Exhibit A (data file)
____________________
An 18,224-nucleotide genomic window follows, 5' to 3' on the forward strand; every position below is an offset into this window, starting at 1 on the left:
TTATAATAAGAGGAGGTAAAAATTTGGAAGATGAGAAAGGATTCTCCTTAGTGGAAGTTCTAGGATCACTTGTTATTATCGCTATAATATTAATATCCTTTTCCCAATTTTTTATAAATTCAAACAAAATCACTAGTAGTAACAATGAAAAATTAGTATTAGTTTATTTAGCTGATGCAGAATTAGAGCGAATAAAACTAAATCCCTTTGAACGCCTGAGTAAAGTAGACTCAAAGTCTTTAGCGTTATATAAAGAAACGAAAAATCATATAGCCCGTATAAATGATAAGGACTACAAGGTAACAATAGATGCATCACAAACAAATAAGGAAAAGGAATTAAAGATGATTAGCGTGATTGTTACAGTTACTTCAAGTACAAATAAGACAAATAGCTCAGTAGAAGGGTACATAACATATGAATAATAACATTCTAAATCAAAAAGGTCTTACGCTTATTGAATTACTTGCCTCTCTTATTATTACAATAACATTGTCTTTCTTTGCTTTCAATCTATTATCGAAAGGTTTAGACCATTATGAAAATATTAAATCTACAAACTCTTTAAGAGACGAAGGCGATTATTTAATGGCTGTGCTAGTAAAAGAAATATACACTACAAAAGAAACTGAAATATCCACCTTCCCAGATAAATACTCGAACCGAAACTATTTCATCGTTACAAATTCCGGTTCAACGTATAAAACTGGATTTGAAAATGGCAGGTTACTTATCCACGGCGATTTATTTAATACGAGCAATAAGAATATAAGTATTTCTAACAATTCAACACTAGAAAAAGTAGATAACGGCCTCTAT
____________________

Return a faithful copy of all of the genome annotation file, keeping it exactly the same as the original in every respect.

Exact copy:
An 18,224-nucleotide genomic window follows, 5' to 3' on the forward strand; every position below is an offset into this window, starting at 1 on the left:
TTATAATAAGAGGAGGTAAAAATTTGGAAGATGAGAAAGGATTCTCCTTAGTGGAAGTTCTAGGATCACTTGTTATTATCGCTATAATATTAATATCCTTTTCCCAATTTTTTATAAATTCAAACAAAATCACTAGTAGTAACAATGAAAAATTAGTATTAGTTTATTTAGCTGATGCAGAATTAGAGCGAATAAAACTAAATCCCTTTGAACGCCTGAGTAAAGTAGACTCAAAGTCTTTAGCGTTATATAAAGAAACGAAAAATCATATAGCCCGTATAAATGATAAGGACTACAAGGTAACAATAGATGCATCACAAACAAATAAGGAAAAGGAATTAAAGATGATTAGCGTGATTGTTACAGTTACTTCAAGTACAAATAAGACAAATAGCTCAGTAGAAGGGTACATAACATATGAATAATAACATTCTAAATCAAAAAGGTCTTACGCTTATTGAATTACTTGCCTCTCTTATTATTACAATAACATTGTCTTTCTTTGCTTTCAATCTATTATCGAAAGGTTTAGACCATTATGAAAATATTAAATCTACAAACTCTTTAAGAGACGAAGGCGATTATTTAATGGCTGTGCTAGTAAAAGAAATATACACTACAAAAGAAACTGAAATATCCACCTTCCCAGATAAATACTCGAACCGAAACTATTTCATCGTTACAAATTCCGGTTCAACGTATAAAACTGGATTTGAAAATGGCAGGTTACTTATCCACGGCGATTTATTTAATACGAGCAATAAGAATATAAGTATTTCTAACAATTCAACACTAGAAAAAGTAGATAACGGCCTCTAT